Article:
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Around the world | Presbyterian World Mission

Nurturing a mission legacy

Mark and Ashley Wright work to equip church leaders in Honduras.  

Wright family pic

Mark and Ashley Wright with their three children

 When Presbyterian mission worker Mark Wright looks at the Presbyterian Church of Honduras, he sees the result of mission efforts that have multiplied.

The Honduran church was started just 50 years ago by missionaries from the National Evangelical Presbyterian Church of Guatemala, which was founded in 1882 by Presbyterian missionaries from the United States.

“For 175 years the Presbyterian church [in the United States] has been sending missionaries into the world, and it truly has made a difference,” he says. “The existence of the Honduran church is an example of how faithfulness in mission long ago lives on in new ways.”

Wright and his wife, Ashley, were appointed in 2009 to serve in Honduras alongside the PC(USA)’s granddaughter church.

Wright likens the Honduran church to the New Testament image of a mustard seed, which is small when planted but can grow to be a large shrub with strong branches. “It’s a church of only 20 congregations—none of which are large, and all of which are very meager in terms of material resources but very big in their faith.”

The Wrights provide theological and leadership training for church leaders and promote congregational self-sufficiency. They also nurture partnerships between congregations in the United States and Honduras.

As he works with congregational leaders, Wright says he is gratified when he sees them grow in confidence. An example is Pastor Ana, whose congregation needed new chairs. She came to Honduran national church leaders and asked for financial help. While the church had the money, the denominational leaders had decided to encourage congregations to take more responsibility for their own needs. They understood that, while it is important to create a mutually supportive denominational community, it is equally critical to empower and break through systems of dependency. Instead of giving the money to the congregation outright, the leaders offered to lend the congregation the money, asking that it repay half the loan. Pastor Ana wasn’t satisfied and came back to the church leaders each month for three months requesting a grant for the entire amount. The church leaders held to their original offer.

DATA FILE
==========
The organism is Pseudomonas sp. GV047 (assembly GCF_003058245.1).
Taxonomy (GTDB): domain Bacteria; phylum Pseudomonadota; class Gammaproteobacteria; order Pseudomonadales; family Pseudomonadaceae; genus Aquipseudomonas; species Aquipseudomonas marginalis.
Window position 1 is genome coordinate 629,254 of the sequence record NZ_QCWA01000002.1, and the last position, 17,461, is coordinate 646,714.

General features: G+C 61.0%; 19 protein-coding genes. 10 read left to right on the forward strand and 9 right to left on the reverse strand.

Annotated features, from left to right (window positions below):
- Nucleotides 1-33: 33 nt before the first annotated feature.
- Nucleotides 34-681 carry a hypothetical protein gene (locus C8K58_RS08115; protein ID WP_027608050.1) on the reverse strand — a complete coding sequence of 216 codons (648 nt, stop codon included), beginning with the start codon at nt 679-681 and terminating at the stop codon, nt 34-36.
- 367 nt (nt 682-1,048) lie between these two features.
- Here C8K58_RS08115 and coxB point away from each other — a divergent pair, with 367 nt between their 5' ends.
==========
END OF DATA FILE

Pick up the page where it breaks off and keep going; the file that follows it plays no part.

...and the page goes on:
Later, Wright saw Pastor Ana while visiting her town. She asked him if they could talk about the chairs. “With a little trepidation, I said, ‘Let’s talk about the chairs.’ ”

Pastor Ana told him that the congregation had decided to buy the chairs on its own. Though it might take a long time, they wanted to experience the joy of knowing they as a congregation could do this.

Wright was elated. “It wasn’t so much about the chairs,” he explains. “It was a change in understanding of who they are and who God made them to be.”

Pat Cole is a communication specialist for the Presbyterian Mission Agency of the Presbyterian Church (U.S.A.).


World Mission

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